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Thomas Browne

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Pseudodoxia Epidemica, vol. 3, ch. 23Edit

English originalEdit

Of Unicorns horn.

Great account and much profit is made of Unicorns horn, at least of that which beareth the name thereof; wherein notwithstanding, many I perceive suspect an Imposture, and some conceive there is no such Animal extant. Herein therefore to draw up our determinations; beside the several places of Scripture mentioning this Animal (which some may well contend to be only meant of the Rhinoceros) we are so far from denying there is any Unicorn at all, that we affirme there are many kinds thereof. In the number of Quadrupedes, we will concede no less then five; that is, the Indian Oxe, the Indian Ass, Rhinoceros, the Oryx, and that which is more eminently termed Monoceros, or Unicornis. Some in the list of fishes, as that described by Olaus, Albertus and others: and some Unicorns we will allow even among Insects; as those four kinds of nascornous Beetles described by Muffetus.

Secondly, Although we concede there be many Unicorns, yet are we still to seek; for whereunto to affix this horn in question, or to determine from which thereof we receive this magnified medicine, we have no assurance, or any satisfactory decision. For although we single out one, and eminently thereto assign the name of the Unicorn; yet can we can be secure what creature is meant thereby; what constant shape it holdeth, or in what number to be received. For as far as our endeavours discover, this Animal is not uniformly described, but differently set forth by those that undertake it. Pliny affirmeth it is a fierce and terrible creature; Vartomannus a tame and mansuete Animal: those which Garcias ab Horto describeth about the cape of good hope, were beheld with heads like horses; those which Vartomannus beheld, he described with the head of a Deer; Pliny, Ælian, Solinus, and after these from ocular assurance, Paulus Venetus affirmeth the feet of the Unicorn are undivided, and like the Elephants: But those two which Vartomannus beheld at Mecha, were as he describeth, footed like a Goat. As Ælian describeth, it is in the bigness of an horse, as Vartomannus, of a Colt; that which Thevet speaketh of was not so big as an Heifer; but Paulus Venetus affirmeth, they are but little less then Elephants. Which are discriminations very material, and plainly declare, that under the same name Authors describe not the same Animal; so that the Unicorns horn of one, is not that of another, although we proclaim an equal vertue in all.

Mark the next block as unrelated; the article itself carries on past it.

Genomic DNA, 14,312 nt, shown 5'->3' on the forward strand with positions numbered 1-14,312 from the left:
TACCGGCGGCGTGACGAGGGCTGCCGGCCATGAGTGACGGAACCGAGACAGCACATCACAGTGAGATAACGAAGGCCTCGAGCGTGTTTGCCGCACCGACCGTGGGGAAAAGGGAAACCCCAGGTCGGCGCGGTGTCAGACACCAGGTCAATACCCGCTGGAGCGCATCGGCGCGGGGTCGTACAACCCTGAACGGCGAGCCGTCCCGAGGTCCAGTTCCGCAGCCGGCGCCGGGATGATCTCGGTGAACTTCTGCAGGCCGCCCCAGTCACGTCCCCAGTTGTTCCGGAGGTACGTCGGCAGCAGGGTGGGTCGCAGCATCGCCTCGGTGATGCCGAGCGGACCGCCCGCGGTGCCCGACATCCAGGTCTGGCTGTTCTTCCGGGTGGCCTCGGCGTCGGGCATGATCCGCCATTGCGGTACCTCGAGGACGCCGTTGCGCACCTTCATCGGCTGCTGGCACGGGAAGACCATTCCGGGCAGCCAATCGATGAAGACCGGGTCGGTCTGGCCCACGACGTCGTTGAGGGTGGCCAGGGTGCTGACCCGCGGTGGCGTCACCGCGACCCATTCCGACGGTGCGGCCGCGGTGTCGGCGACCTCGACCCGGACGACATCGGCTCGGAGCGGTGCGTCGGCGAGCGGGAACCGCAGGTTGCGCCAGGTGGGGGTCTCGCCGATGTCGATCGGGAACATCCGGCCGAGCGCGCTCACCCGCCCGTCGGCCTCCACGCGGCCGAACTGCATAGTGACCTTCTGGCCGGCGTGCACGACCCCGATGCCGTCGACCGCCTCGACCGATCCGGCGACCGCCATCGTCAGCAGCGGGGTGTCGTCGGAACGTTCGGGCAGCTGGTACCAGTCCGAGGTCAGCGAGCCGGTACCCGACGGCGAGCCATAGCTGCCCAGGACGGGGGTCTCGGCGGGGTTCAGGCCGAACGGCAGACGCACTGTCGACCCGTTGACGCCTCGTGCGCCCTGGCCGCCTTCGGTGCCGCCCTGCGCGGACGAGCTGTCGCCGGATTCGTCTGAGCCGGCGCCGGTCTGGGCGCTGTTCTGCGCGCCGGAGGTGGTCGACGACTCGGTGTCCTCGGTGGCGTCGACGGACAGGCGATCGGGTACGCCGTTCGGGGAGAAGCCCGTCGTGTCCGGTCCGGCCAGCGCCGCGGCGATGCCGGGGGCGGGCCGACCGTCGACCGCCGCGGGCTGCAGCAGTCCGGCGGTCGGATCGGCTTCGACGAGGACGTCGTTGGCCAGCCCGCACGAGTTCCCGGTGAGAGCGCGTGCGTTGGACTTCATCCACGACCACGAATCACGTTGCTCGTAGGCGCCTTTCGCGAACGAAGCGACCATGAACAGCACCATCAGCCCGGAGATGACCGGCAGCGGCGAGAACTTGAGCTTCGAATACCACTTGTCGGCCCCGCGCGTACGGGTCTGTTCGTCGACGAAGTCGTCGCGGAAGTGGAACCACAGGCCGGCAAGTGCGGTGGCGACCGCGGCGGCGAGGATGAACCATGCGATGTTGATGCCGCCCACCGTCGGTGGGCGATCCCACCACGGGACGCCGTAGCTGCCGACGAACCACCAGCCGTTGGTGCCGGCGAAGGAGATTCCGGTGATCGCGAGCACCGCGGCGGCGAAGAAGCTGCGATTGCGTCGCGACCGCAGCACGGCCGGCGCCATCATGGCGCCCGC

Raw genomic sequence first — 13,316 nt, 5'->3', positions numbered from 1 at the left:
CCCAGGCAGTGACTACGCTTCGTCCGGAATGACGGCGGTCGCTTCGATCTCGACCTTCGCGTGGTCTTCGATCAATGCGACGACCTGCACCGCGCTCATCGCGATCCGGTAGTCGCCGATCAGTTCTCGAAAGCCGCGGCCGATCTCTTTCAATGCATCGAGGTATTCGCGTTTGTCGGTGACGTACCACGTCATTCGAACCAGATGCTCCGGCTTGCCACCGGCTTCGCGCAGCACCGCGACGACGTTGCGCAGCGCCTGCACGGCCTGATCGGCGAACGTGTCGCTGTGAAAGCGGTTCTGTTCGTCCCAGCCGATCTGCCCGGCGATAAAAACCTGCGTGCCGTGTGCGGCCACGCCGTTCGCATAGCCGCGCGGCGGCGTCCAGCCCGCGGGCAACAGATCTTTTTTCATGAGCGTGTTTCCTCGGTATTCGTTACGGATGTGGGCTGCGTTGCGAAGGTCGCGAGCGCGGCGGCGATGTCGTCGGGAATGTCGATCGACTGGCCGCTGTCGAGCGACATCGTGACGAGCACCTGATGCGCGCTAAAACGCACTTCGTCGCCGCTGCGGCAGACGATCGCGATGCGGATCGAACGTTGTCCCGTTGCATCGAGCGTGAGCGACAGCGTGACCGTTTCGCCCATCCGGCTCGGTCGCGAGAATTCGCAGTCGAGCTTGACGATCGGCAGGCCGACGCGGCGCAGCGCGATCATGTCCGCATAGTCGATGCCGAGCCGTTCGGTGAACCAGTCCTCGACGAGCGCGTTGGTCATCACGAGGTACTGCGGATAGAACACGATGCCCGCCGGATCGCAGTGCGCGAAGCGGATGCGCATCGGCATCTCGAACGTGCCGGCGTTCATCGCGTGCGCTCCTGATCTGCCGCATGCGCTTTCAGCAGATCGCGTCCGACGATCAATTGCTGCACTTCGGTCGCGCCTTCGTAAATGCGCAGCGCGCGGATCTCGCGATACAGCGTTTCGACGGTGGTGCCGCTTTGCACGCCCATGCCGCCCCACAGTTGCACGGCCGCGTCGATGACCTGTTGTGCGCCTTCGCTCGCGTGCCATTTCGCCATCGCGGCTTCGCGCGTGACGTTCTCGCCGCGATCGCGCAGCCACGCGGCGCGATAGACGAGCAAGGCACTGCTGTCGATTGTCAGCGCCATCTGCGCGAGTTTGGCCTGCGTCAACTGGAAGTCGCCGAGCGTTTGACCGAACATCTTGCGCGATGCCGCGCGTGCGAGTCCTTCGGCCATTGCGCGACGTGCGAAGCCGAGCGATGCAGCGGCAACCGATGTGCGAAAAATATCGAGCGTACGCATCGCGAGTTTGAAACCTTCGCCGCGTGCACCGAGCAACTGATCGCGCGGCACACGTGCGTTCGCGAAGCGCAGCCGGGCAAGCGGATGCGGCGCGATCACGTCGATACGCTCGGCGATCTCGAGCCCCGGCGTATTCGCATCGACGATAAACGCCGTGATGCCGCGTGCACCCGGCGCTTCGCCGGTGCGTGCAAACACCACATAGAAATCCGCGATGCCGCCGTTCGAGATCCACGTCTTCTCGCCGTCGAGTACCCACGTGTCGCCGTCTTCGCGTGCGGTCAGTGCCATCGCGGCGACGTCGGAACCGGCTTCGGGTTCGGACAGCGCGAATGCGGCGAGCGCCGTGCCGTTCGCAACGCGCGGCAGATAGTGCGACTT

Thirdly, Although we were agreed what Animal this was, or differed not in its description, yet would this also afford but little satisfaction; for the horn we commonly extol, is not the same with that of the Ancients. For that in the description of Ælian and Pliny was black: this which is shewed amongst us is commonly white, none black; and of those five which Scaliger beheld, though one spadiceous, or of a light red, and two enclining to red, yet was there not any of this complexion among them.

Fourthly, What horns foever they be which pass amongst us, they are not surely the horns of any one kind of Animal, but must proceed from several sorts of Unicorns. For some are wreathed, some not: That famous one which is preserved at St. Dennis near Paris, hath wreathy spires, and chocleary turnings about it, which agreeth with the description of the Unicorns horn in Ælian; Those two in the Treasure of St. Mark. are plain, and best accord with those of the Indian Asse, or the descriptions of other Vnicorns; Albertus Magnus describeth one ten foot long, and at the base about thirteen inches compass: And that of Antwerp which Goropius Becanus describeth, is not much inferiour unto it; which best agree unto the descriptions of the Sea-Vnicorns; for these, as Olaus affirmeth, are of that strength and bigness, as able to penetrate the ribs of ships. The same is more probable, in that it was brought from Island, from, whence, as Becanus affirmeth, three other were brought in his dayes: And we have heard of some which have been found by the Sea-side, and brought unto us from America. So that while we commend the Vnicorns horne, and conceive it peculiar but unto one Animal; under apprehension of the same vertue, we use very many; and commend that effect from all, which every one confineth unto some one he hath either seen or described.